However, I've never seen anyone use a singleton class of a singleton class (s2) before in their code. I did it once to answer a question a long, long time ago, and nobody had any idea what I was talking about.

There are some method lookup diagrams here, which might prove useful.

1

Here's a reworked section of your code that works without errors:

class MyClass
  def self.newAdd
    MyAdd.new
  end

  def self.delegate(*methods, options)
    return unless options.has_key?(:to)

    methods.each do |method|
      target = self

      define_method method, ->(*args, &prc) do
        delegated_to = target.send(options[:to])
        delegated_to.send(method, *args, &prc)
      end
    end
  end

  delegate :add, to: :newAdd
end

As a note, try to make a point of naming methods like new_add and avoid using capital letters in them.

You can't use const_get to retrieve a method. What you're looking for is method but that's not always the best plan. send is often sufficient.

  • Your code above delegates an instance method :add to the class method :newAdd, correct? My intention was to delegate the method :add called on the class MyClass to the class method :newAdd. Actually, my intention was more general: if I call the delegate method inside my singleton class, then define_method (inside of delegate) will define an instance method inside of the singleton class, thus making the delegation between class methods. If I call the delegate method as you did, I should get delegation between instance methods. – evianpring Jun 2 '16 at 17:58
  • Which brings me to the original question (independently of the error you pointed out about using const_get inside of delegate): why don't I have access to the delegate method inside of class << self? – evianpring Jun 2 '16 at 17:59
  • At this point I realize that I still have confusion about what exactly the singleton class is and the difference from the usual class. After all, when I call define_method inside a class statement I get an instance method, and when I call define_method inside of a class << self statement I get a class method. So they must be different. – evianpring Jun 2 '16 at 18:02
  • By the way, if I'm not mistaken, my intention is to get functionality similar to how Rails delegate method works. I saw something similar to my example used in ActiveRecord when a user types in query commands to a model: these commands (where, on, select, etc) are delegated to another method. This delegation occurs in a class << self statement. I saw this in this Railscast: railscasts.com/episodes/… – evianpring Jun 2 '16 at 18:05
  • 1
    Calling class << self in the context of a class ends up switching the context in a way that can confuse which methods are available. I prefer to avoid this, the nuances are hard to explain and often easily overlooked, leading to problems like what you have. What you're stumbling over here is the Ruby eigenclass layer. – tadman Jun 2 '16 at 18:06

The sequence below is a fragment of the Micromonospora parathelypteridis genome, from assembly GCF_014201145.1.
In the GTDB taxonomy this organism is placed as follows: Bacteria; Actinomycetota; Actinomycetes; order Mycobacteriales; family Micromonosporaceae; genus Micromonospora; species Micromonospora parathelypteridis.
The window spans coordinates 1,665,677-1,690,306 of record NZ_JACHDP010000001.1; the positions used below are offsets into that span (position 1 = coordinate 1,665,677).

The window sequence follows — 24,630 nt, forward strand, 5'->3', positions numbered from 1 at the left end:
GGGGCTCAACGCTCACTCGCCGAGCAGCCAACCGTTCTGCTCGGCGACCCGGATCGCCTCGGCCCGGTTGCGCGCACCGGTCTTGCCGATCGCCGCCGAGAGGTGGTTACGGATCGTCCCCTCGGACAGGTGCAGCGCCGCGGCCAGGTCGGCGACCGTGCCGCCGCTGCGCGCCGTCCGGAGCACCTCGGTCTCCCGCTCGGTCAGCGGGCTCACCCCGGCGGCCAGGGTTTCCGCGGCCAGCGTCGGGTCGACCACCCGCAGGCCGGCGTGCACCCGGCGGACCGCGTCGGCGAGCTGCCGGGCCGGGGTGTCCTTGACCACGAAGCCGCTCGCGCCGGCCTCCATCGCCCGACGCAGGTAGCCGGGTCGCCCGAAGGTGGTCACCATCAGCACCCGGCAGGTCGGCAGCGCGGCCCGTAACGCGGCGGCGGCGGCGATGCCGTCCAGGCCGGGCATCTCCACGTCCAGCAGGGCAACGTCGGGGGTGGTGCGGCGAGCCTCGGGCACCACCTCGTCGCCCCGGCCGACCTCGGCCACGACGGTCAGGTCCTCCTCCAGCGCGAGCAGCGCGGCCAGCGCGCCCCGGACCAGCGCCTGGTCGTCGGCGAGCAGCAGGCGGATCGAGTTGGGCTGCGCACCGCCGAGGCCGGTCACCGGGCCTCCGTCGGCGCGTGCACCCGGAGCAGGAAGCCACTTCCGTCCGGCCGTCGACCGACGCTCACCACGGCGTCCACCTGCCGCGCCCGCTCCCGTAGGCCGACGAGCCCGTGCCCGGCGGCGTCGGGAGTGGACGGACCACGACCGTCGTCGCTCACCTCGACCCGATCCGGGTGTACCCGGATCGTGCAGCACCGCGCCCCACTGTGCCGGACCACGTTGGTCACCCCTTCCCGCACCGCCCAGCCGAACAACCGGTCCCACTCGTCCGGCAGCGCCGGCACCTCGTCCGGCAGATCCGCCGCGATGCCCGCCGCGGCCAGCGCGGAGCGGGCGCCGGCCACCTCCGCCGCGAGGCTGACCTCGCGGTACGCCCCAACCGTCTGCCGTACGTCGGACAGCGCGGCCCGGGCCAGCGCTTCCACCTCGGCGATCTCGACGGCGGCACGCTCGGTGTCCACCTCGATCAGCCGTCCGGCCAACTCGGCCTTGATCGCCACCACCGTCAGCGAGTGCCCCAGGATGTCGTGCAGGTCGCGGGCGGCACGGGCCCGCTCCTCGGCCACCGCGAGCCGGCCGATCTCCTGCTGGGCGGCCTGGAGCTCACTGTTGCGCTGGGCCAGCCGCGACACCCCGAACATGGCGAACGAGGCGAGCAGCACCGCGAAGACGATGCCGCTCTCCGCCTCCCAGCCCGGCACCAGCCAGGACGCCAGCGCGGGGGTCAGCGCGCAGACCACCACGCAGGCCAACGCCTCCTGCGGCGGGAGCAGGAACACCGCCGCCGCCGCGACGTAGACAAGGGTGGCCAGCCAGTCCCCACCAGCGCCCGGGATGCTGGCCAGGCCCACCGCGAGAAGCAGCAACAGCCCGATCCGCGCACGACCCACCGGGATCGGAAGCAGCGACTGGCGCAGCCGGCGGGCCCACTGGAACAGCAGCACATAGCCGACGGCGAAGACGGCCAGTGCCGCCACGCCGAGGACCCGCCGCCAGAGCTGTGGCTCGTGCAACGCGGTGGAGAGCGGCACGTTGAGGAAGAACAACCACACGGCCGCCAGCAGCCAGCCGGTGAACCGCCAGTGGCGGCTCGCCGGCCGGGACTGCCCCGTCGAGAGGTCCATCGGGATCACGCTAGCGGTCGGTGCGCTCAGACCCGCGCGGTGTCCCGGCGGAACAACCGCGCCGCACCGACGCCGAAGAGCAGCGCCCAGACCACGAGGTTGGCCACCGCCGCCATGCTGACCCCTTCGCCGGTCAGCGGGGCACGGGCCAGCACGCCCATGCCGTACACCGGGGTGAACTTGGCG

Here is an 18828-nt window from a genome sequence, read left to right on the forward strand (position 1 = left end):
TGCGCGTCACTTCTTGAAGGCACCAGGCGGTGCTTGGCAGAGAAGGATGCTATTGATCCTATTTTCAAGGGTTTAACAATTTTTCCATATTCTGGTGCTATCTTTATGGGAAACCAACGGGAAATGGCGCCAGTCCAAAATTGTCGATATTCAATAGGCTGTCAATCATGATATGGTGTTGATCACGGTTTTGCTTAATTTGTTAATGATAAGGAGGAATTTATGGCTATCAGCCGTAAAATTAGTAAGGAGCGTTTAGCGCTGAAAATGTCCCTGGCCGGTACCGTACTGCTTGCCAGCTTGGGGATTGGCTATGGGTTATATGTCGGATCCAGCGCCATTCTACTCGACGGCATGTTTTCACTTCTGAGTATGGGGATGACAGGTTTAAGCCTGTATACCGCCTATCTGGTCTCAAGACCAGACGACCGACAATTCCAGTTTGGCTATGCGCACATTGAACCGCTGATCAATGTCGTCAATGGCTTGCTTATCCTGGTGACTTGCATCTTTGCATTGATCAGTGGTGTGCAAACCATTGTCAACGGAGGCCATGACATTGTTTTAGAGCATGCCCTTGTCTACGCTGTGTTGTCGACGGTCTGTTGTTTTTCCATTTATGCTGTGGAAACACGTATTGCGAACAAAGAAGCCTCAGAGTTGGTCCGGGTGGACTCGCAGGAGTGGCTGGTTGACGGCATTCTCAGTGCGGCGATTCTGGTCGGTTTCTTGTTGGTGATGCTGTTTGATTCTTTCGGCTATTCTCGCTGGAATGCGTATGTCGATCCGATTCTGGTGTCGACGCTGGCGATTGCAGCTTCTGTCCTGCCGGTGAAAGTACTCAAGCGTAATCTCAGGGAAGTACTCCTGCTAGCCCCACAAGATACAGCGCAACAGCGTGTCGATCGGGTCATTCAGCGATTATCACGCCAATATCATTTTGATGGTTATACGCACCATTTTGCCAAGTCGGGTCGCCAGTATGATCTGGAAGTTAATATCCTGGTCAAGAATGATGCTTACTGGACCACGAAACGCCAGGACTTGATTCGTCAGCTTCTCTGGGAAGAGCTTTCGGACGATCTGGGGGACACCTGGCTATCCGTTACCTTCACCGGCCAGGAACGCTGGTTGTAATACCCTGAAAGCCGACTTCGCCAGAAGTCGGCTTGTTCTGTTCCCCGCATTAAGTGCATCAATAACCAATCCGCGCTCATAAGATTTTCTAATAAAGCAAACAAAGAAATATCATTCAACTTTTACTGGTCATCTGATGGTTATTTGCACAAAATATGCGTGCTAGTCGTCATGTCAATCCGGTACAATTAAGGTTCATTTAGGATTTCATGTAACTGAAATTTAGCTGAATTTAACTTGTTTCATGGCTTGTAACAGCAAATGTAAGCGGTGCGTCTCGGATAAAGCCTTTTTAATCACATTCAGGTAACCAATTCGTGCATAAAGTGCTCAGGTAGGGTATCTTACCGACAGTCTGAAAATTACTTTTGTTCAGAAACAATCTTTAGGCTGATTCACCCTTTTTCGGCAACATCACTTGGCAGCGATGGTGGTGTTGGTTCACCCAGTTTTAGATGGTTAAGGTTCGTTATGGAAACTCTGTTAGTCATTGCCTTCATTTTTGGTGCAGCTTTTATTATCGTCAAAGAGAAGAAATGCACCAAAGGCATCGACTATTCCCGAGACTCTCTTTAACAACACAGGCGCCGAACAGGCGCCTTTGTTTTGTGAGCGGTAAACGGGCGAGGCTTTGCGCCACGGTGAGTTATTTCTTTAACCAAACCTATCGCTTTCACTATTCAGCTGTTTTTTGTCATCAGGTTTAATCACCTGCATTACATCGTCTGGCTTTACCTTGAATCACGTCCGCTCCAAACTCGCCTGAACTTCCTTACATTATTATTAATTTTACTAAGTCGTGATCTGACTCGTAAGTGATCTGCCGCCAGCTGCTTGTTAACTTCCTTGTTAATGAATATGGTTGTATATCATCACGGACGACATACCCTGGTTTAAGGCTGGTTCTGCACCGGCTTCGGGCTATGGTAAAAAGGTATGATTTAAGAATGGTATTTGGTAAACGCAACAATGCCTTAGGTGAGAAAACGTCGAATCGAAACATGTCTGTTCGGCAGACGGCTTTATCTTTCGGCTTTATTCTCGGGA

0

A version of the code I posted that actually works is the following:

class MyAdd
  def add(a,b)
    a + b
  end
end

module Delegate
  def delegate(*methods, options)
    return unless options.has_key?(:to)

    # methods are the methods that should be delegated to 
    # the object returned by calling the method passed in options[:to]
    methods.each do |method|
      define_method method, ->(*args, &prc) do
        delegated_to = self.send(options[:to])
        delegated_to.send(method, *args, &prc)
      end
    end
  end
end

class MyClass
  extend Delegate

  def self.newAdd
    MyAdd.new
  end

  class << self
    extend Delegate
    delegate :add, to: :newAdd
  end
end

Now if we call delegate :add, to: :newAdd from within class << self, we will delegate a call to the class method add to the class method newAdd. The reason for this is that inside of class << self, where self is the class MyClass, we are in a scope where self is the singleton class of MyClass. By extending module Delegate here, we are defining a class method on this singleton class. The method is called delegate, and within it define_method is called, which creates instance methods on the singleton class (e.g., add), which are therefore class methods on the original class (MyClass).

If we call delegate from within the class MyClass statement, we will delegate a call to the instance method add to the instance method newAdd, if it existed. The reason for this is that inside the scope created by class MyClass, self is MyClass, and by extending module Delegate here, we are creating a class method delegate (an instance method delegate on MyClass's singleton class). This class method makes calls to define_method, which creates instance methods on MyClass (e.g., add).

We end up with two methods called delegate, one is a class method of MyClass, and one is a class method of the singleton class of MyClass.

  • That Delegate module code might be clever but it's really unreadable! Good code is easy to understand so a lot of refactoring needs to be done here – Andy Jun 2 '16 at 22:45